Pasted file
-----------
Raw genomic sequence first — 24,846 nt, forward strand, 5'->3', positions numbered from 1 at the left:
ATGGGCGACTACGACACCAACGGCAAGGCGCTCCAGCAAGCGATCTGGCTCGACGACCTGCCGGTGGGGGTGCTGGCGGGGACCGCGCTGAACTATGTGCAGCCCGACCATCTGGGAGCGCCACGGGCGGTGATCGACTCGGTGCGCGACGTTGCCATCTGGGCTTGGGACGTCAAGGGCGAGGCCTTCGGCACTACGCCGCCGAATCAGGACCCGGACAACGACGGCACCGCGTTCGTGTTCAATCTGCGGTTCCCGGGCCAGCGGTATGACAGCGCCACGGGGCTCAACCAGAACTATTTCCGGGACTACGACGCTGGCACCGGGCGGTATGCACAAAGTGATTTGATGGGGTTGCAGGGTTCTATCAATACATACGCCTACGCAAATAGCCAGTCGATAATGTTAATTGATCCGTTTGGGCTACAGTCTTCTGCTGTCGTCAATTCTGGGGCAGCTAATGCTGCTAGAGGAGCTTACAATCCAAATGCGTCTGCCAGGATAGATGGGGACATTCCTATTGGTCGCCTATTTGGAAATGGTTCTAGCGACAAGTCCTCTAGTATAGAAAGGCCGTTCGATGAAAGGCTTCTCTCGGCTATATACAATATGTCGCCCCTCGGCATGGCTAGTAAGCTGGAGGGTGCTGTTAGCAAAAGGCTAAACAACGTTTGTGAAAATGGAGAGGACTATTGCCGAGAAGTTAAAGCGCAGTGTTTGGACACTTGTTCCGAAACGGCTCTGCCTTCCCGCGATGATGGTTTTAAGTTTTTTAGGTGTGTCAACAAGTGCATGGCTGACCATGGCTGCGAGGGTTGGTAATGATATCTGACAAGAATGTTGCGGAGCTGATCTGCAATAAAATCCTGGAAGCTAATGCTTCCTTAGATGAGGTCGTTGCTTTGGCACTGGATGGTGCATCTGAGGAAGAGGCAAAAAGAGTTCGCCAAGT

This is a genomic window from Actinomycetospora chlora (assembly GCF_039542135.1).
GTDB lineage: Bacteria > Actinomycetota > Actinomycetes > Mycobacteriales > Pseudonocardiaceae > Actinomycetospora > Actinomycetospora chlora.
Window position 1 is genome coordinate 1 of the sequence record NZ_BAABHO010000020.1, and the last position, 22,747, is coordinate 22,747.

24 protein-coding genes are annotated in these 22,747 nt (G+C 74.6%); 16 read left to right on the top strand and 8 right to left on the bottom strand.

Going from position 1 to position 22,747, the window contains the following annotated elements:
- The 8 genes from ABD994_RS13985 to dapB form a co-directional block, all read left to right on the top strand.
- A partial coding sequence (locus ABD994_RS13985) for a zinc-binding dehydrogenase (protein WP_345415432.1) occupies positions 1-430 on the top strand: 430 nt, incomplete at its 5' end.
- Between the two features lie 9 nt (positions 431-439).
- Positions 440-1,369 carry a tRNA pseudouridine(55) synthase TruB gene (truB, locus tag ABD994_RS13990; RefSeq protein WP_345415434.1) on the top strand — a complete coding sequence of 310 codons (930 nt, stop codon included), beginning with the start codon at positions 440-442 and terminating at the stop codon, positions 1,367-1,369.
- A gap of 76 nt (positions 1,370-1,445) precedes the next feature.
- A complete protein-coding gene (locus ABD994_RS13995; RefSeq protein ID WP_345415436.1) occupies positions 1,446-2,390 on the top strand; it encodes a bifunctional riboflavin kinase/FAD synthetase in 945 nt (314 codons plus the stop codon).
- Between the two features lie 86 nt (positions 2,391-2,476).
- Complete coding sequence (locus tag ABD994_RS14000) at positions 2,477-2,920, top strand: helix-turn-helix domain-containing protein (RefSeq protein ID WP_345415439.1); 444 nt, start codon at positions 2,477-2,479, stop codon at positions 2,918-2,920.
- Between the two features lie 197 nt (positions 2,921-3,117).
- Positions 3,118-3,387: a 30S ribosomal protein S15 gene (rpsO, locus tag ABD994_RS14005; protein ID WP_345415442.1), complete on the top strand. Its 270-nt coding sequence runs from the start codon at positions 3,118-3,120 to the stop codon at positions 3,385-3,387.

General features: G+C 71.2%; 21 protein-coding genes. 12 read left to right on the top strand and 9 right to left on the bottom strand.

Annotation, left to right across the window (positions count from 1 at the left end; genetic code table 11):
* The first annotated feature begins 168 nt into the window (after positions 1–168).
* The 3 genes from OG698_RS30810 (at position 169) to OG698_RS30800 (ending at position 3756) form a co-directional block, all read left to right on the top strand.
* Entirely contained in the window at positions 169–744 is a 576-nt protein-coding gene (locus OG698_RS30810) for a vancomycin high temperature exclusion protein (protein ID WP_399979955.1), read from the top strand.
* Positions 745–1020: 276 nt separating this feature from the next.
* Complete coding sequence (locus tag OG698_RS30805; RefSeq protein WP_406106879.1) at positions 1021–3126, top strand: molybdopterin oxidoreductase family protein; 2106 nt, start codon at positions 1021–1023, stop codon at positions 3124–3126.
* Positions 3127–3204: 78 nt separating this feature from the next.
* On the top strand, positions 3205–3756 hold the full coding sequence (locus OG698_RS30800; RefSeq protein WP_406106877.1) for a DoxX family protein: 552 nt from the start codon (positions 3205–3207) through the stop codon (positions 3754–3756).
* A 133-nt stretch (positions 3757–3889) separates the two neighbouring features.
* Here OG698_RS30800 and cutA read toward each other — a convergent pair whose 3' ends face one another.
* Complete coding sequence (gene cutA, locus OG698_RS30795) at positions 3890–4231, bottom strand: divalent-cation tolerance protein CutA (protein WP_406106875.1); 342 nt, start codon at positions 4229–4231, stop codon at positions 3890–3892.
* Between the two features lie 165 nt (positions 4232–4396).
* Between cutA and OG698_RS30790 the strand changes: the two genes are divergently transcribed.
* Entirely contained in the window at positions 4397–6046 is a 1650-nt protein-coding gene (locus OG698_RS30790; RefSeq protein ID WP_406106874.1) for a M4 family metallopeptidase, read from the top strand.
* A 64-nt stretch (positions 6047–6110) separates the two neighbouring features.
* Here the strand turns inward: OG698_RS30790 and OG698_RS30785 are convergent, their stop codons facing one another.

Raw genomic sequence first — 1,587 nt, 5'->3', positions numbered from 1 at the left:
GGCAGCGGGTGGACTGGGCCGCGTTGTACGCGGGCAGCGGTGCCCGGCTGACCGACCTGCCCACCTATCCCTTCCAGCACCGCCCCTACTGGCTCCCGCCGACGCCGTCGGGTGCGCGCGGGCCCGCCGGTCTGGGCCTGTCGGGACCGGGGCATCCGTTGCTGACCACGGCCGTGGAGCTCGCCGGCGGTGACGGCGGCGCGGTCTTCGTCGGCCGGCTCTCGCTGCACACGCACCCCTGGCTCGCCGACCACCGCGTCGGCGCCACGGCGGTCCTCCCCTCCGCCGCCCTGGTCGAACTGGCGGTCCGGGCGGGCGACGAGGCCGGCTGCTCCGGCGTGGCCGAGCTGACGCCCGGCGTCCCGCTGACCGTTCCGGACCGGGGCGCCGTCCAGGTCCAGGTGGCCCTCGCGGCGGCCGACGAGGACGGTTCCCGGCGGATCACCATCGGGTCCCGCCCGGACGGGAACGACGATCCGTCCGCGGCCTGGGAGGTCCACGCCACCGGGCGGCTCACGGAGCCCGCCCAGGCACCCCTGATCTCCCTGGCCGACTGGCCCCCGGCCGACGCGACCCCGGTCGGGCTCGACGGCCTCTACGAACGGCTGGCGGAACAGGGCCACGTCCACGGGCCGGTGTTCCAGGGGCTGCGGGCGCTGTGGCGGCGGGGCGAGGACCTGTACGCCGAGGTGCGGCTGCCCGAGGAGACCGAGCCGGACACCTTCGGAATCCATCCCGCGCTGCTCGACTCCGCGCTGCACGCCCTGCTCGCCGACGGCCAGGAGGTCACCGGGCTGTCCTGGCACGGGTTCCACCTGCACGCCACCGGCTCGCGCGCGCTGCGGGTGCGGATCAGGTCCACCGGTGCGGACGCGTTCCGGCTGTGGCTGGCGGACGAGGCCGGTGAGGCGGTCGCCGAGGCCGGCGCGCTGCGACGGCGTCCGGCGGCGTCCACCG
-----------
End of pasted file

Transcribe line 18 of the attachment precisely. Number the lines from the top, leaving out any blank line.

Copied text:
General features: G+C 71.2%; 21 protein-coding genes. 12 read left to right on the top strand and 9 right to left on the bottom strand.